Writing

A Prizewinner That Deserved It

The Complete Review, a literature website that focuses mainly on fiction in translation, reviews Catherine O'Flynn's What Was Lost. O'Flynn's novel won the prestigious Costa First Book Award in the UK (formerly the Whitbread First Book Award), and it looks like she earned it.

 This first quarter of the book beautifully builds up the character of Kate, a girl who has seen some hardship but seems comfortable in her own skin, and is nothing if not determined. Still: she's always seeking, and for all the hours she spends watching these still have never led to anything, and she is no more a girl on the verge by the end of this section of the novel than at the beginning.
     
The second part of the book jumps ahead to the end of 2003, during the post-Christmas shopping period at the Green Oaks Shopping Center. New characters are introduced: Kurt, a security guard on the night shift, and then Lisa -- Adrian's younger sister, mentioned in little more than passing in the first section -- who is a deputy manager at a huge music store in the mall. But most conspicuous is Kate, absent except in a few memories: she disappeared some twenty years earlier, and her disappearance remains a mystery. There were: "No witnesses, no sightings, no body".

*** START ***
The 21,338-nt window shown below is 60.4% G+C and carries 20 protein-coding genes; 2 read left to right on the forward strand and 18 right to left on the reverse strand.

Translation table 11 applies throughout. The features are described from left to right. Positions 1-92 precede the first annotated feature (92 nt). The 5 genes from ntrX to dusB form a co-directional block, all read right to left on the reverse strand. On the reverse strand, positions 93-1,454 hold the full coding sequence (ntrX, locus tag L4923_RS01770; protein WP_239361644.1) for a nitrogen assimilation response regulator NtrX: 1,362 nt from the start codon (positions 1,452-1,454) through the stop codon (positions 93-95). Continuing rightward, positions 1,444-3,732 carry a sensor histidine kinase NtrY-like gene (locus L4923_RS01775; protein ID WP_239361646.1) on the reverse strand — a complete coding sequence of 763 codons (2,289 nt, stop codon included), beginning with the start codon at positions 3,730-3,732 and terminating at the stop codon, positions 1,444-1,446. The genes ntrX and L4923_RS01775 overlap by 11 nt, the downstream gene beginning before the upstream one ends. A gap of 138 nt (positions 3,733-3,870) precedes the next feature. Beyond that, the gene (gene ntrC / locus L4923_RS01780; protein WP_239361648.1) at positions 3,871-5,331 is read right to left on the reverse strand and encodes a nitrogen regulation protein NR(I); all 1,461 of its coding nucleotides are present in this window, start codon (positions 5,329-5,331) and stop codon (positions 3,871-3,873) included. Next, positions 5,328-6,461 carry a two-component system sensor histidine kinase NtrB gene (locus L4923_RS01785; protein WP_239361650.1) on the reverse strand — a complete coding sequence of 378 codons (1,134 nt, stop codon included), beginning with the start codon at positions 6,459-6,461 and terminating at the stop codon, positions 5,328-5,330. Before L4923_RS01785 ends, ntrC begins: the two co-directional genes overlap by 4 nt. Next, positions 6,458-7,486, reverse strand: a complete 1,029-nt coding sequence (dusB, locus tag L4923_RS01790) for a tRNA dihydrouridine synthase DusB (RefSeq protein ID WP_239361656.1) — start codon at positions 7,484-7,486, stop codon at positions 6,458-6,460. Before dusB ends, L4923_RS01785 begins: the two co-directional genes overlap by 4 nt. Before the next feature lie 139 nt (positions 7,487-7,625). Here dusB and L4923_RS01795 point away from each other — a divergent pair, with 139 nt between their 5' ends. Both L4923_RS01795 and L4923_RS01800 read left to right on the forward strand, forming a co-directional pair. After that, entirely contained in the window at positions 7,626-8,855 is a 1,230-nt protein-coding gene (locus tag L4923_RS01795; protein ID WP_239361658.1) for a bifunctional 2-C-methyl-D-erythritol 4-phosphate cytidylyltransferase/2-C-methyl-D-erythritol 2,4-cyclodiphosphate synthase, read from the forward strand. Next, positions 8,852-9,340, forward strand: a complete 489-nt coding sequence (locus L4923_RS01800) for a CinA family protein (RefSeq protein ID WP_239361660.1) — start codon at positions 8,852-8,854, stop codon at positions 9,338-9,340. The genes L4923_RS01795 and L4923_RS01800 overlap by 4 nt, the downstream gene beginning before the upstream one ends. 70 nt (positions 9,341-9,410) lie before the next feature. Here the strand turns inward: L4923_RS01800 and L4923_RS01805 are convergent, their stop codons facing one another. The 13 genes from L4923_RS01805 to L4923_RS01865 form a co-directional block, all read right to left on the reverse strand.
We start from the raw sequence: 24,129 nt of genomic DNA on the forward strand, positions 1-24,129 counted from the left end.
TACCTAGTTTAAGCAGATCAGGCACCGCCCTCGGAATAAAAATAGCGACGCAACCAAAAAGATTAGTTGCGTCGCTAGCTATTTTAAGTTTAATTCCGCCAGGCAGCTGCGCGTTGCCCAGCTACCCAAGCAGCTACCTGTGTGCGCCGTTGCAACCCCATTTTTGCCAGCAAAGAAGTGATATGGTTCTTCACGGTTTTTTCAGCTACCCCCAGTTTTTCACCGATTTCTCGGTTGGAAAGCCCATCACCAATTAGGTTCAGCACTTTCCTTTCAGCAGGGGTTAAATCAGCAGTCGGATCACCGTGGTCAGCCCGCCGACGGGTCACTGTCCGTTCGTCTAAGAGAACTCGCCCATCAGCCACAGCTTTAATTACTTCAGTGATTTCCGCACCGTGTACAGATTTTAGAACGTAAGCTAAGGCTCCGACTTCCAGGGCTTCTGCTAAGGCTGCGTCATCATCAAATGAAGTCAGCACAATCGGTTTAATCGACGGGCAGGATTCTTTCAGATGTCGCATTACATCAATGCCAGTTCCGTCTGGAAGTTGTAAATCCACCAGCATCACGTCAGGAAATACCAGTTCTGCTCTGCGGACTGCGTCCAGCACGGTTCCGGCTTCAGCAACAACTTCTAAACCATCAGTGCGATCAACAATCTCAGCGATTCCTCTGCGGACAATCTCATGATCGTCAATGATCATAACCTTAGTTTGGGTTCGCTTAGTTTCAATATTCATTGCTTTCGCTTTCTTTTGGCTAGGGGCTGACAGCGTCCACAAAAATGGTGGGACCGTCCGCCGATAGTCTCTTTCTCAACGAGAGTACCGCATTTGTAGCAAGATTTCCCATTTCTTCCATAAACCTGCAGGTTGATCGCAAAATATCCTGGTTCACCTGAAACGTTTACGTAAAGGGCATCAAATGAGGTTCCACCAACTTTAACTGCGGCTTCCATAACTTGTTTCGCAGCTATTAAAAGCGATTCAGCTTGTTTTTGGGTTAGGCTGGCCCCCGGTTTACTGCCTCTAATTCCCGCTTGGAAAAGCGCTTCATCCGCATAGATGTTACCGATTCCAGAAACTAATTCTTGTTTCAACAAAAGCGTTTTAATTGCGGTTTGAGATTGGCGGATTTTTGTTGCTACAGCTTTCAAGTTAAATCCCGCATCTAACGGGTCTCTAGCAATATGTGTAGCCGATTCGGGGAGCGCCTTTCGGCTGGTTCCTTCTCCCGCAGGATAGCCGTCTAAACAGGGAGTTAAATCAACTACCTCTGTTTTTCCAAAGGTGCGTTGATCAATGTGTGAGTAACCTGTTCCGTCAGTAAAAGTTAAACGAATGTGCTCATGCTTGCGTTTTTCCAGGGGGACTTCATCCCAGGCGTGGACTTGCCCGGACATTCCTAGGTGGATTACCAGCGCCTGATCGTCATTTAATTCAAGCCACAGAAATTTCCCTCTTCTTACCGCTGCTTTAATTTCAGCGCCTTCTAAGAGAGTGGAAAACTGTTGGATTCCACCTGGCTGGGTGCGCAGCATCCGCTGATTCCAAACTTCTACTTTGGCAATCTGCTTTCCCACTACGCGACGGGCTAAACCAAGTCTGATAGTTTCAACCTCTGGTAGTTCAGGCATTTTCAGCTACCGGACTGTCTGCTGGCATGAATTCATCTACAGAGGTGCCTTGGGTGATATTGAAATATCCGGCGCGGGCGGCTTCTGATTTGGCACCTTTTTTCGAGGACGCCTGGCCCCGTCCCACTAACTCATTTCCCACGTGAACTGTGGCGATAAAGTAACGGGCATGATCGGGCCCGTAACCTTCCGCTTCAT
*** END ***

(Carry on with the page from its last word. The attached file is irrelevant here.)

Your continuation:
Or so it seems, anyway. But little girls don't simply disappear. Wisely, however, O'Flynn does not focus on the 'mystery', but rather on the void that was left -- and she does so all the more effectively by focussing on these two characters whom Kate's disappearance touched more or less only peripherally.

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